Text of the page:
Up & Coming Weekly

November 23, 2021

Up and Coming Weekly is a weekly publication in Fayetteville, NC and Fort Bragg, NC area offering local news, views, arts, entertainment and community event and business information.

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Page 17 of 24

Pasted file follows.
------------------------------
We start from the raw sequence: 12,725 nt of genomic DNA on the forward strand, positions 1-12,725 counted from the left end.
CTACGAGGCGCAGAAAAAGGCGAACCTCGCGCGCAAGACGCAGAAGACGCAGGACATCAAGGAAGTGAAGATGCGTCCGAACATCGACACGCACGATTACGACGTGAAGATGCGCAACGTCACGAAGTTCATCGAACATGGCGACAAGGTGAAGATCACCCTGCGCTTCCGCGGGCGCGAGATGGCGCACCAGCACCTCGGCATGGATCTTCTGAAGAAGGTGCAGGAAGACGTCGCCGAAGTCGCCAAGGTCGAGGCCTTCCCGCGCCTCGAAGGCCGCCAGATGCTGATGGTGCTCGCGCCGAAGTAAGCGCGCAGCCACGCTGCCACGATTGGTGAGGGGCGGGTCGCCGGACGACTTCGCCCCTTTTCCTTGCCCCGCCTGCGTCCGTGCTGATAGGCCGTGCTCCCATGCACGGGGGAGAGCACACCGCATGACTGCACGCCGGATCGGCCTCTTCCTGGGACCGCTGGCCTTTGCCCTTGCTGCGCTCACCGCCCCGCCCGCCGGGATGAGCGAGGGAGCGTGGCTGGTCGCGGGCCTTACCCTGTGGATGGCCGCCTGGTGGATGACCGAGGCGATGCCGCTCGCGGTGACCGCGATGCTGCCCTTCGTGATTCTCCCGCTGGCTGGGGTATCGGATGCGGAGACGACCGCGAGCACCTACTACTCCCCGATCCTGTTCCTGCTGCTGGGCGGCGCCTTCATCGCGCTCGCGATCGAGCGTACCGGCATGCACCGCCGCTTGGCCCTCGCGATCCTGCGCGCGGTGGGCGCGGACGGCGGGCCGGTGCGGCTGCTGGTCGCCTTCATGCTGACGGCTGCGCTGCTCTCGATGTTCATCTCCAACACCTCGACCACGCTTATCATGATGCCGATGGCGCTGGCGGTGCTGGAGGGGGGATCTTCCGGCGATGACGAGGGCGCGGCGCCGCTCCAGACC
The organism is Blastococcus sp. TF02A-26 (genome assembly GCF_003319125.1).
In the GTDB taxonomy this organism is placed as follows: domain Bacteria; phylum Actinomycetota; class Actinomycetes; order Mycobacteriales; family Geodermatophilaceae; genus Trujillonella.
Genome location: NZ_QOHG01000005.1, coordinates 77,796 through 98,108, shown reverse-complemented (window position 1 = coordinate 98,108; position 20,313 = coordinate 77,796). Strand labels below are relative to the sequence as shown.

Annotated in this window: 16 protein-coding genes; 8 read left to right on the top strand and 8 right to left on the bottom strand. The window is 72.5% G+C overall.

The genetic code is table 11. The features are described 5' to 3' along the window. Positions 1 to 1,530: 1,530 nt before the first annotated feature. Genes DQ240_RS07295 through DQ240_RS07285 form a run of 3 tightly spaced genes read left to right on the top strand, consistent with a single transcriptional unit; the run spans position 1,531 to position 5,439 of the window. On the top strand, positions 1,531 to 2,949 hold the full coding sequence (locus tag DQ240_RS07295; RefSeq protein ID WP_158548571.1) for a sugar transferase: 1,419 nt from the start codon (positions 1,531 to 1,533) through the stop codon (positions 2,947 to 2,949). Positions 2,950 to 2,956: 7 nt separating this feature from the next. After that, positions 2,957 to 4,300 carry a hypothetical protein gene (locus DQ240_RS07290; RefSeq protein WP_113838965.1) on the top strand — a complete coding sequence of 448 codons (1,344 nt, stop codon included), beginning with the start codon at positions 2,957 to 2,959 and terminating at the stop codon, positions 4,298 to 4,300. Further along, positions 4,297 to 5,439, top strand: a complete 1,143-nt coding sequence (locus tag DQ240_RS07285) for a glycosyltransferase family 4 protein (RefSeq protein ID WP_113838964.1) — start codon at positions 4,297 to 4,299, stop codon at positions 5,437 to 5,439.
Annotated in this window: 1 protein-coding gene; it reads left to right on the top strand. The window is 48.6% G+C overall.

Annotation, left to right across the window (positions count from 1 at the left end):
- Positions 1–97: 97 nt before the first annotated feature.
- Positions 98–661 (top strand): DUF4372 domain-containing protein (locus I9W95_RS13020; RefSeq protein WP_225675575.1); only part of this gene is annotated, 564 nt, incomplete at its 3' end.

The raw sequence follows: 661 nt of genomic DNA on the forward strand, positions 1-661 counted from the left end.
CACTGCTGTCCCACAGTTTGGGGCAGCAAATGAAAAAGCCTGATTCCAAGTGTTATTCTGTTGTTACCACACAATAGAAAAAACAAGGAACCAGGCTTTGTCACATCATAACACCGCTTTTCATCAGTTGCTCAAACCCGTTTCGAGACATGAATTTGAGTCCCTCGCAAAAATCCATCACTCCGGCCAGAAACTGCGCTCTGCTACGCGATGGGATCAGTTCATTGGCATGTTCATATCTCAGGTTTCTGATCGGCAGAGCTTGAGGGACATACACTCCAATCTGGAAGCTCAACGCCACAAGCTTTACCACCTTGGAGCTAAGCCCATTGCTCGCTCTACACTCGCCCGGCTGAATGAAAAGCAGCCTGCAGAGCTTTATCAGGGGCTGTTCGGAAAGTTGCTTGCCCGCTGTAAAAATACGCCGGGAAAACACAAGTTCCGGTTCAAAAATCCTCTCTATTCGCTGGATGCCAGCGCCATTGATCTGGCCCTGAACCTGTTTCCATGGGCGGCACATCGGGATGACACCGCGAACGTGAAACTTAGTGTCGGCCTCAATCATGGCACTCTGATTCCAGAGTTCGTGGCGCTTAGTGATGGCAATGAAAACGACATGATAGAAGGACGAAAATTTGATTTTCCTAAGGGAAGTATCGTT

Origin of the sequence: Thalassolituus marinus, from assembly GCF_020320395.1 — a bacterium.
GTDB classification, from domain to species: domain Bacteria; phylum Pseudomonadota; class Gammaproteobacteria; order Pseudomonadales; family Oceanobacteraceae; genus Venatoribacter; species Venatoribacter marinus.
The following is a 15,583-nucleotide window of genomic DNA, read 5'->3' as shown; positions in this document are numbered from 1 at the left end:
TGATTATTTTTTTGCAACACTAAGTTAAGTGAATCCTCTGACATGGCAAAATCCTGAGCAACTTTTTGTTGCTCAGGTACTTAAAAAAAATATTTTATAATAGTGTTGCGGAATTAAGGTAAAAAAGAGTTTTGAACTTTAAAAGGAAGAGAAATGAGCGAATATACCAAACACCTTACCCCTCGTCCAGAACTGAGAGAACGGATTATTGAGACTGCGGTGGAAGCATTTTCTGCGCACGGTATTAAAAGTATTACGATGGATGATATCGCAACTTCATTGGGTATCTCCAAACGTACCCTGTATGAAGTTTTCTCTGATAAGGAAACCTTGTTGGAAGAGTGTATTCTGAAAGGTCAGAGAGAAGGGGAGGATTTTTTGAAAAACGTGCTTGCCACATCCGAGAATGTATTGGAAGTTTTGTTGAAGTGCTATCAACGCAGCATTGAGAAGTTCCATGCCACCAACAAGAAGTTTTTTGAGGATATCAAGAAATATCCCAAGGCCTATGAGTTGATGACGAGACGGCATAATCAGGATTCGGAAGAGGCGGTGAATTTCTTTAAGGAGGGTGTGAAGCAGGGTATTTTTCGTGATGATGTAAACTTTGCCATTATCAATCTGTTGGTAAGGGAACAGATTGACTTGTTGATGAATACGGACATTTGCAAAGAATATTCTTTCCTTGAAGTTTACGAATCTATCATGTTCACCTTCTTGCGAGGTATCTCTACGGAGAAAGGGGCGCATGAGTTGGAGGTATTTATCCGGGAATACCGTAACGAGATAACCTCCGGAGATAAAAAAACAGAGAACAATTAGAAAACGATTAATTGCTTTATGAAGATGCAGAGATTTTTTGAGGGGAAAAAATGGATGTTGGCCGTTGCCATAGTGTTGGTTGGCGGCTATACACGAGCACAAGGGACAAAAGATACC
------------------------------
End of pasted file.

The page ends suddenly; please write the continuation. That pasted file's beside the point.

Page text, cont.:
WWW.UPANDCOMINGWEEKLY.COM SEPTEMBER 22-28, 2021 UCW 17 When I made the decision to become a group fitness instruc- tor the style of teaching that most caught my attention was barre. When we hear the word barre visuals may come to mind of floating ballet dancers in tutus and pirouettes. My husbands' male friends had another connota- tion of the word bar. When he told them I was taking a class to teach barre they asked him if we were going to open a nightclub! You do not have to be a ballet dancer or have previous dance experience to take a barre class, barre is not about dance it is about move- ment. It is low to moderate exer- cise that infuses ballet, yoga and strength training for a wide variety of fitness levels. e exercises can increase flexibility, strengthen the core, improve posture and bal- ance. You can take barre classes at private studios specifically for that purpose or fitness centers and gyms. e styles and concepts may vary but the bottom line is that they are designed towards a full- body minimal impact endurance workout. Barre targets specific muscle groups with movements at a slower pace. You might hear the words "feel the burn" or "shake" which means that you have worked the muscles to the peak that you feel your muscles shake and know that you have worked a muscle group to its entirety. A typical barre class will include a warmup, the body of the class and a cool down. After the warmup participants may move to the barre for exercis- es that target muscle groups such as hamstrings, glutes, quadriceps and calves. An exercise example would be a set of pliés that include static holds, pulses and engage the calves with a compound movement. A set of exercises could include a set on one side and a repeat on the other side or facing the barre. A benefit in taking a class is a facility will have barres installed. e aid of a barre helps with stability, form and is a terrific addition for more complex moves and stretching. When a barre is not available facilities might use the aid of a chair for support. Classes may also include floor work on the mat with exercises for abdominals and core. e incorporation of light weights, stretch bands, Bender Balls and gliding discs are tools that can be used to further work the muscle groups. e end of class includes a cooldown and stretching. Mobil- ity is a huge reason to take a barre class, especially for the hip flexors that tend to get tight from sitting. It improves postural alignment, flexibility and functional fitness for everyday life. It can improve the way we bend, reach for some- thing on the shelf, turn to look at something or squat to pick up an object. By attending regularly, you will be able to see and feel improve- ments with your strength and flexibility. If you are interested in attending a class meet the instruc- tor before beginning the class to familiarize yourself with the format and address any concerns that you may have with class par- ticipation. Begin with fewer repetitions or modifications and rest when needed. You will see participants with flexibility and strength levels of all ages in class. e benefits of barre are obvious in the par- ticipants that have consistently attended. Wear activewear such as leggings, t-shirt, flexible shoes, barre socks or bare feet. Bring your mat, water bottle and a hand towel to wipe that brow because you will sweat! Attend a class, have fun and live, love, life at the barre! FITNESS CYNTHIA ROSS, Personal Trainer. COMMENTS? Editor@ upandcomingweekly.com. 910- 484-6200. DAN DEBRULER, General Manager, WCLN. Comments? Editor@upandcomingweekly. com. 910-484-6200. Meet me at the barre by CYNTHIA ROSS e holiday season is always an odd time for me. I love to give gifts, but I don't really care to add to the collection of unwanted gifts. In my home, we often talk about trusting God to meet our needs. at doesn't mean we stand on the shore and watch for our ship to come in. We work hard to make sure we've done all we can to provide for our family and others, but still, we trust God. Sometimes I'll pray and ask for specific things — you know, a par- ticular amount of money, favorable diagnosis of a car problem — and I suspect you do too. Nothing wrong with that, but there's truly more to having your needs met than having stuff go your way. It may be as simple as being content with where you are and what you have. My wife and I must be on the same wavelength concerning contentment. We have a little chalkboard in our kitchen where we'll write a recipe or date night idea, but recently I walked into the kitchen and saw these words: "What if God has already provided?" at stopped me. And the thought has haunted me for weeks. What if, in my quest for more and better, I've overlooked what I already have? It's caused me to take stock of my time, talents and resources. It's even changed the way I pray, and how I look at pretty much everything. Discontentment runs rampant in our culture, and today I want to offer you three choices you can make in your life that can lead you to genuine, biblical, lasting contentment. First, seek contentment as a lifestyle. Choose it. Acknowledge that you would not be happier if you had more. You wouldn't be — you'd likely be more miserable. God's Word contains clear warnings for us: "It is easier for a camel to go through the eye of a needle than for a rich person to enter the kingdom of God" (Mark 10:25.) Second, learn to say, "I have enough." Let those words reign in your home. Push back from the table and say, "I've had enough." When money comes your way — a surprise bonus from work, an inheritance from your great uncle, even finding $50 in your coat pocket — resist the cravings for more. Lastly, settle it. Here's a challenge — choose a lifestyle; don't let your income dictate your lifestyle. Choose a comfortable level of living that meets your needs, and don't compro- mise that with more spending when more income arrives. If you don't choose a lifestyle, this culture will choose one for you, and by default, it will be the lifestyle of living beyond your means. Be counter-cultural. Be radical. Be others oriented. Let enough be enough. Learn from the examples of those around you (both the contented and the covetous.) You'll save yourself some heartache and know the joy of a truly contented attitude. More does not equal happier. I promise. And remember this from Philippians 4:19 — "My God will supply every need according to his riches in glory in Christ Jesus." The art of contentment by DAN DEBRULER FAITH Photo courtesy of Pexels Photo courtesy of Pexels